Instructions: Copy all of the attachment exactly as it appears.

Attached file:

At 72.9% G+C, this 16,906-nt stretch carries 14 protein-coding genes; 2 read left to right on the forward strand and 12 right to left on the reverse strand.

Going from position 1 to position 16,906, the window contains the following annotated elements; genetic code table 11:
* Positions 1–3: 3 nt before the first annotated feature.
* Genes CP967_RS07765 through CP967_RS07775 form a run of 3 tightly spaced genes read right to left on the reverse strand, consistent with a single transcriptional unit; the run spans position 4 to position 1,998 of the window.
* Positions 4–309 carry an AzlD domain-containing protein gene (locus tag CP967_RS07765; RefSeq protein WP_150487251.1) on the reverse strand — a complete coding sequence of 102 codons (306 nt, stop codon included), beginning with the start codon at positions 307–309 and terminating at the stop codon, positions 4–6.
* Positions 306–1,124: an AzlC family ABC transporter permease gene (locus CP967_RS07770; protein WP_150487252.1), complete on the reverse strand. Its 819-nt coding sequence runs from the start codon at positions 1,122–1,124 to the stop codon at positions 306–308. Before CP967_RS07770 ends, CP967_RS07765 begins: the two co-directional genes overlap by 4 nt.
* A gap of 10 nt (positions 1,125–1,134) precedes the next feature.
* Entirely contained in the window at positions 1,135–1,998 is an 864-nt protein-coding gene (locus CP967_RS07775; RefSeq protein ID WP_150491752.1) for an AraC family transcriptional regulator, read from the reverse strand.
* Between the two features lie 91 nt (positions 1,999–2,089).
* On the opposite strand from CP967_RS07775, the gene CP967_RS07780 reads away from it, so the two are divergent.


At 72.9% G+C, this 16,906-nt stretch carries 14 protein-coding genes; 2 read left to right on the forward strand and 12 right to left on the reverse strand.

Going from position 1 to position 16,906, the window contains the following annotated elements; genetic code table 11:
* Positions 1–3: 3 nt before the first annotated feature.
* Genes CP967_RS07765 through CP967_RS07775 form a run of 3 tightly spaced genes read right to left on the reverse strand, consistent with a single transcriptional unit; the run spans position 4 to position 1,998 of the window.
* Positions 4–309 carry an AzlD domain-containing protein gene (locus tag CP967_RS07765; RefSeq protein WP_150487251.1) on the reverse strand — a complete coding sequence of 102 codons (306 nt, stop codon included), beginning with the start codon at positions 307–309 and terminating at the stop codon, positions 4–6.
* Positions 306–1,124: an AzlC family ABC transporter permease gene (locus CP967_RS07770; protein WP_150487252.1), complete on the reverse strand. Its 819-nt coding sequence runs from the start codon at positions 1,122–1,124 to the stop codon at positions 306–308. Before CP967_RS07770 ends, CP967_RS07765 begins: the two co-directional genes overlap by 4 nt.
* A gap of 10 nt (positions 1,125–1,134) precedes the next feature.
* Entirely contained in the window at positions 1,135–1,998 is an 864-nt protein-coding gene (locus CP967_RS07775; RefSeq protein ID WP_150491752.1) for an AraC family transcriptional regulator, read from the reverse strand.
* Between the two features lie 91 nt (positions 1,999–2,089).
* On the opposite strand from CP967_RS07775, the gene CP967_RS07780 reads away from it, so the two are divergent.